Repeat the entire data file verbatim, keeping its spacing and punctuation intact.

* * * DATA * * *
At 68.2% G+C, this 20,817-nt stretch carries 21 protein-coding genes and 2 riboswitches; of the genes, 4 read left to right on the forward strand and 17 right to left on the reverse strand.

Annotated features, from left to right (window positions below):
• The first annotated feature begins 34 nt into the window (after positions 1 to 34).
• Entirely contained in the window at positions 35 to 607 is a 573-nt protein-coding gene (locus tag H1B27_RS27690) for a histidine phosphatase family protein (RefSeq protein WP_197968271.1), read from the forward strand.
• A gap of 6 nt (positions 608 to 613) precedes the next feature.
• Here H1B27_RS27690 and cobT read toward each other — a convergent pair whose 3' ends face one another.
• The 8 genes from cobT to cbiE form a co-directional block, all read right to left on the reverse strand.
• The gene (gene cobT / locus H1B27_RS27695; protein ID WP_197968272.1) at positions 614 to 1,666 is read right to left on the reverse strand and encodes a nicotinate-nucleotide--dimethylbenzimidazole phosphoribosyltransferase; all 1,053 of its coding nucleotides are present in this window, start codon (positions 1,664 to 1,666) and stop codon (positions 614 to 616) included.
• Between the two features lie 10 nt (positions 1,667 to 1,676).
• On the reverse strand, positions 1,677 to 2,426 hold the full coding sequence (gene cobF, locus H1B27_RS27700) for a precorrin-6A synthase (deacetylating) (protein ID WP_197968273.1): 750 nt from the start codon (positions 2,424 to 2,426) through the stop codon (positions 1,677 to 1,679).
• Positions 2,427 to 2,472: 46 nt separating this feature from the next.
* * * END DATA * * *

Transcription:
At 68.2% G+C, this 20,817-nt stretch carries 21 protein-coding genes and 2 riboswitches; of the genes, 4 read left to right on the forward strand and 17 right to left on the reverse strand.

Annotated features, from left to right (window positions below):
• The first annotated feature begins 34 nt into the window (after positions 1 to 34).
• Entirely contained in the window at positions 35 to 607 is a 573-nt protein-coding gene (locus tag H1B27_RS27690) for a histidine phosphatase family protein (RefSeq protein WP_197968271.1), read from the forward strand.
• A gap of 6 nt (positions 608 to 613) precedes the next feature.
• Here H1B27_RS27690 and cobT read toward each other — a convergent pair whose 3' ends face one another.
• The 8 genes from cobT to cbiE form a co-directional block, all read right to left on the reverse strand.
• The gene (gene cobT / locus H1B27_RS27695; protein ID WP_197968272.1) at positions 614 to 1,666 is read right to left on the reverse strand and encodes a nicotinate-nucleotide--dimethylbenzimidazole phosphoribosyltransferase; all 1,053 of its coding nucleotides are present in this window, start codon (positions 1,664 to 1,666) and stop codon (positions 614 to 616) included.
• Between the two features lie 10 nt (positions 1,667 to 1,676).
• On the reverse strand, positions 1,677 to 2,426 hold the full coding sequence (gene cobF, locus H1B27_RS27700) for a precorrin-6A synthase (deacetylating) (protein ID WP_197968273.1): 750 nt from the start codon (positions 2,424 to 2,426) through the stop codon (positions 1,677 to 1,679).
• Positions 2,427 to 2,472: 46 nt separating this feature from the next.